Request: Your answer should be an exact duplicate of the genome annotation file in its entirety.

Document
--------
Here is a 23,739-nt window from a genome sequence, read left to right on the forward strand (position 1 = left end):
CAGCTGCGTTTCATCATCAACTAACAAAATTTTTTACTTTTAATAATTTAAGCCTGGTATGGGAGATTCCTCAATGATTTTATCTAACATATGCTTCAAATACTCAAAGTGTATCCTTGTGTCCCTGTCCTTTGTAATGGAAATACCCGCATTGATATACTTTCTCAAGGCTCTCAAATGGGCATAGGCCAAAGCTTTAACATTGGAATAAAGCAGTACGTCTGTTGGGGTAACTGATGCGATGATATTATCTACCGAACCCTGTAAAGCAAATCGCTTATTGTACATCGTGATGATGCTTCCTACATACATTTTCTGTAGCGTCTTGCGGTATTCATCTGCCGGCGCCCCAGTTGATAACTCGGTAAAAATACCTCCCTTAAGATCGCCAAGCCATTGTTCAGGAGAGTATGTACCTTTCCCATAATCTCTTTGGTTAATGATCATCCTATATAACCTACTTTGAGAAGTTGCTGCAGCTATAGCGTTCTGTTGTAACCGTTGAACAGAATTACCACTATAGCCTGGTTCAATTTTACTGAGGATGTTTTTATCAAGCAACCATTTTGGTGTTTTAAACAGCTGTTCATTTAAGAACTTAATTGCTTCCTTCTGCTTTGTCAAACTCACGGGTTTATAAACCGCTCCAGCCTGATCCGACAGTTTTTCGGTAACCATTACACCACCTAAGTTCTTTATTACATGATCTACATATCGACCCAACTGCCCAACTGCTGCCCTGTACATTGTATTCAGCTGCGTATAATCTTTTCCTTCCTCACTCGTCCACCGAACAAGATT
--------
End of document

Here is a 23,739-nt window from a genome sequence, read left to right on the forward strand (position 1 = left end):
CAGCTGCGTTTCATCATCAACTAACAAAATTTTTTACTTTTAATAATTTAAGCCTGGTATGGGAGATTCCTCAATGATTTTATCTAACATATGCTTCAAATACTCAAAGTGTATCCTTGTGTCCCTGTCCTTTGTAATGGAAATACCCGCATTGATATACTTTCTCAAGGCTCTCAAATGGGCATAGGCCAAAGCTTTAACATTGGAATAAAGCAGTACGTCTGTTGGGGTAACTGATGCGATGATATTATCTACCGAACCCTGTAAAGCAAATCGCTTATTGTACATCGTGATGATGCTTCCTACATACATTTTCTGTAGCGTCTTGCGGTATTCATCTGCCGGCGCCCCAGTTGATAACTCGGTAAAAATACCTCCCTTAAGATCGCCAAGCCATTGTTCAGGAGAGTATGTACCTTTCCCATAATCTCTTTGGTTAATGATCATCCTATATAACCTACTTTGAGAAGTTGCTGCAGCTATAGCGTTCTGTTGTAACCGTTGAACAGAATTACCACTATAGCCTGGTTCAATTTTACTGAGGATGTTTTTATCAAGCAACCATTTTGGTGTTTTAAACAGCTGTTCATTTAAGAACTTAATTGCTTCCTTCTGCTTTGTCAAACTCACGGGTTTATAAACCGCTCCAGCCTGATCCGACAGTTTTTCGGTAACCATTACACCACCTAAGTTCTTTATTACATGATCTACATATCGACCCAACTGCCCAACTGCTGCCCTGTACATTGTATTCAGCTGCGTATAATCTTTTCCTTCCTCACTCGTCCACCGAACAAGATT